No, you’re not entitled to your opinion

Discussion in 'Politics, Religion, Social Issues' started by SilentPanda, Oct 20, 2012.

  1. SilentPanda Moderator emeritus


    Oct 8, 2002
    The Bamboo Forest
    Should news segments give equal airtime to both sides, even when the other side is based on opinion and not facts?

    The article has a lot more information but I didn't want to include a giant wall of text.
  2. Thomas Veil macrumors 68020

    Thomas Veil

    Feb 14, 2004
    OBJECTIVE reality
    It's interesting that he mentions philosophers.

    The thing I remember most from taking a philosophy class, 30 years ago, is the idea of having a valid argument. In the context of philosophy, a valid argument was one in which your opinion -- no matter which side you're on -- could be backed up by logic and facts.

    It did not involve pulling statistics out of your ass or making up things about your opponent, which is what too much of politics and "news" is today.
  3. Andeavor macrumors 6502

    Aug 19, 2010
    News is supposed to be neutral and without opinion, you list the facts as they are and expand on them as you reveal more.

    But I agree that if you have a discussion of a news segment or issue, you need to provide valid sources and facts to support your opinion no matter what side you're on.
  4. Kurwenal macrumors 6502a


    Jun 27, 2012
  5. zioxide macrumors 603


    Dec 11, 2006
    Real news should be reporting solely on the facts. Opinions should have nothing to do with it.

    Unfortunately, in this day and age, there are very few "real" news shows left, and the majority of "news" that people watch is manufactured "news" entertainment. Basically, fake news. They need to generate this fake news and fake controversies (Libya is the most recent example) in order to try to bring in viewers. Real news, where you are only reporting the known facts, is quite boring, which makes it quite difficult for CNN, MSNBC, or FOX fill their entire 24 hour per day news cycle.

    I majored in Communication Technology & Media Studies in school, and one of the things I studied in one of my communications research seminars was how college students were getting their news. This was actually during the Fall 2008 semester, during the last election. One thing I found was that you're actually probably better off watching the Daily Show or the Colbert Report over cable news, because they have just as much, if not more substance.

    Check out the study "No Joke: A Comparison of the Substance in The Daily Show with Jon Stewart and Broadcast Network Television Coverage of the 2004 Presidential Election Campaign" by Indiana University professor Julia Fox (published in the June 2007 issue of the Journal of Broadcasting & Electronic Media). It's quite interesting, and her comparison is actually with broadcast network news, which has more substance and less filler/fake news than the 24 hour cable news networks.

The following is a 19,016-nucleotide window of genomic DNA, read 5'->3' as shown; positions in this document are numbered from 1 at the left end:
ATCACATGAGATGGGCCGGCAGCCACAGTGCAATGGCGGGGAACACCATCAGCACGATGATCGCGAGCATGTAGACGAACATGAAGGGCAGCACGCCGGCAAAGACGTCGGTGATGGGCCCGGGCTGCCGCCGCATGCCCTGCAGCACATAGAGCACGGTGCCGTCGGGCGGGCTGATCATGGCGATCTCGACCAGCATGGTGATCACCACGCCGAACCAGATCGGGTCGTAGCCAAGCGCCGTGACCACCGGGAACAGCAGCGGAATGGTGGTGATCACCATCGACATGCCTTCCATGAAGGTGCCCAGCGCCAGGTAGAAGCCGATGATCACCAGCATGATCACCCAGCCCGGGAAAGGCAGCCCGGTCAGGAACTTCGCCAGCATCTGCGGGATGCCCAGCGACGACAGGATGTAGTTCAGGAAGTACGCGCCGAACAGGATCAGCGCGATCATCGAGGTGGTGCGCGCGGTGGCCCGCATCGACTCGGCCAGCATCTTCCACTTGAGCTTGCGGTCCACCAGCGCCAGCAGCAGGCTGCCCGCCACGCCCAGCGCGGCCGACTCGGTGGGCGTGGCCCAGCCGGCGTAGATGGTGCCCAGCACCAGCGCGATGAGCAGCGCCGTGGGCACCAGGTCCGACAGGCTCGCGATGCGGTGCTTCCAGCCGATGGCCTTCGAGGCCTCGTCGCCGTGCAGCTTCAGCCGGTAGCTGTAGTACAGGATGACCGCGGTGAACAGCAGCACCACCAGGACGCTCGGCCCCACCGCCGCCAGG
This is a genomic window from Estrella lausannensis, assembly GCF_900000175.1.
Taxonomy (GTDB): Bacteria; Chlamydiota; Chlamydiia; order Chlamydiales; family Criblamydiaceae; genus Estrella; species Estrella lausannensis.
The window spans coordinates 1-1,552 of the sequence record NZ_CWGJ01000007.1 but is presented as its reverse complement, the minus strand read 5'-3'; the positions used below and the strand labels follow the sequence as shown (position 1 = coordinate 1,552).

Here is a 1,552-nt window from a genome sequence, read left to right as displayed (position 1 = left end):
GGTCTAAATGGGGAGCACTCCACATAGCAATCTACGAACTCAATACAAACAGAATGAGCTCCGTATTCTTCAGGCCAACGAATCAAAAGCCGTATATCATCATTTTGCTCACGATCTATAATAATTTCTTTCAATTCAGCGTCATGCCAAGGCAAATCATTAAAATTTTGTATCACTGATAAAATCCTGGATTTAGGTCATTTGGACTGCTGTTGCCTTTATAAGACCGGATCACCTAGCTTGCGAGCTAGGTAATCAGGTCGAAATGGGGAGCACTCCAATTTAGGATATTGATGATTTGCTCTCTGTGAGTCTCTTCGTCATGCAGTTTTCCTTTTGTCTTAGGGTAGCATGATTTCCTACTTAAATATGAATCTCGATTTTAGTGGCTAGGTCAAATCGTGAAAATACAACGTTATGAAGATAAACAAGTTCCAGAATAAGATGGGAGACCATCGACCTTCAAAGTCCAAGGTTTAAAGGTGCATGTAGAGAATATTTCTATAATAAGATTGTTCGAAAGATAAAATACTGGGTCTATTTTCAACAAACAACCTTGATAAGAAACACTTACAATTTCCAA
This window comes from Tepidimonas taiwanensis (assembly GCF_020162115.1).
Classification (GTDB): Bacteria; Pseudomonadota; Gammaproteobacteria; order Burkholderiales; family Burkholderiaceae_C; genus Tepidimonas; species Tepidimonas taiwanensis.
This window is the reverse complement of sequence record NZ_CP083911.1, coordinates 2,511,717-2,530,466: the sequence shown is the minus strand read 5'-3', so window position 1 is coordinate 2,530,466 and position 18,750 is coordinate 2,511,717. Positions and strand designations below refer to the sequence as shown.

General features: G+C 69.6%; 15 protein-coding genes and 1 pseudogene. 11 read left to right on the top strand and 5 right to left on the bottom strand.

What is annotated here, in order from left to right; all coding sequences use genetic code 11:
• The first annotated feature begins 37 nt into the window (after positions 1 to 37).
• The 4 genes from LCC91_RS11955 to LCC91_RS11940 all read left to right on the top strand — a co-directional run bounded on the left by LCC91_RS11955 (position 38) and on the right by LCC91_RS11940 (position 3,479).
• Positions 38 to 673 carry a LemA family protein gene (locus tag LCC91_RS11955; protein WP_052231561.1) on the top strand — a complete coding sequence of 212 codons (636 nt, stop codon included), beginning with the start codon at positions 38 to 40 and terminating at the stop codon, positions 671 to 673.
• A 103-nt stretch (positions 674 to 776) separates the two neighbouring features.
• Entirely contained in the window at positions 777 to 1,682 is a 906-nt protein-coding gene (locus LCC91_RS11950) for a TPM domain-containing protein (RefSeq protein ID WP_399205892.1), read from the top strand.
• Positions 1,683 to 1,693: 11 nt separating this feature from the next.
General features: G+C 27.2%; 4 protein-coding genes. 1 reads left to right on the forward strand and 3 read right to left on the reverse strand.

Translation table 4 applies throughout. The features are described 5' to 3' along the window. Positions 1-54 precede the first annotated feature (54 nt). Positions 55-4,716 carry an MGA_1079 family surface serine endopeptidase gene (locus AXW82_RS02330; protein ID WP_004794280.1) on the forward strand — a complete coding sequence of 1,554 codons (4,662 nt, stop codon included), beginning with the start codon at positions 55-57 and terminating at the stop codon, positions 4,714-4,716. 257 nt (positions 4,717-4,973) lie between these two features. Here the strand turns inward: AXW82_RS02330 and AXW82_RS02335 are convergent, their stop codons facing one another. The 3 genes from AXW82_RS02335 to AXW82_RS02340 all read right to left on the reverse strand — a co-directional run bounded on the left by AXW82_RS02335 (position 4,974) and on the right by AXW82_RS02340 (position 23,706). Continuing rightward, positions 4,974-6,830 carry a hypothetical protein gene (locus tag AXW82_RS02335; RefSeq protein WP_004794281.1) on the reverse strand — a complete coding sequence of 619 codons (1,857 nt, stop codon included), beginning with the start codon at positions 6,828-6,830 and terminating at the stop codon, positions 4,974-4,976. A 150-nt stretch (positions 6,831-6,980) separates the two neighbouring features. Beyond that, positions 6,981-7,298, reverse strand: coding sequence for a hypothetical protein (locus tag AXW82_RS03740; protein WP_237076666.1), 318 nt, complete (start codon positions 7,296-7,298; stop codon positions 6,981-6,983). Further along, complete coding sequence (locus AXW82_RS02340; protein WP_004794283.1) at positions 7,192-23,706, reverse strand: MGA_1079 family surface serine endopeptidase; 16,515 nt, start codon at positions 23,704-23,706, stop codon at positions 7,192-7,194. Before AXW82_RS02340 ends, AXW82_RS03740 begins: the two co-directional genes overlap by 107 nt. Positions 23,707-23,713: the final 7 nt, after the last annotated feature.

6. LethalWolfe macrumors G3


    Jan 11, 2002
    Los Angeles
    In the OP's example though it is a fact that Meryl Dorey believes that the measles vaccine is linked to Autism. Where the news report fell short, IMO, was by not stating that this belief has zero scientific research backing it up. Since this false association has been so prolific in the past few years I don't fault the news show for touching on it but I do think they failed to show the whole picture and that was the disservice to their viewers.
  7. jnpy!$4g3cwk macrumors 65816


    Feb 11, 2010
    Short answer-- "no"

    You have hit on two of my pet peeves--

    1) The frequent way in which TV "news" shows jump back and forth between "reporting" (---"facts" if you will---) and opinion, completely blurring the two. Time was when, even if you didn't accept the viewpoint you got from the limited set of facts presented, they actually tried to set "facts" and "opinion" apart.

    2) The idea that in order to avoid bias, on every subject of "opinion", they have to find 2-4 people representing a spectrum of opinion, thus creating an equivalence between those who believe vaccines are very dangerous, and, those who don't, implying that the truth in is the middle somewhere. Which, in the cited case, it isn't. This spectrum-of-opinion idea, misapplied like this,
    creates a bias.
  8. MadeTheSwitch macrumors 6502a


    Apr 20, 2009
    I don't like the way the media feels the need to consider even hateful people as credible now. They trot out all these horribly anti-gay people who have said horrible things in the past and put them on the air as if bigotry were a legitimate point of view. It is not. Worse, some of them they use as on-air "experts" to explain evangelical demographics on election nights. (I'm talking to you CNN). It's disgusting.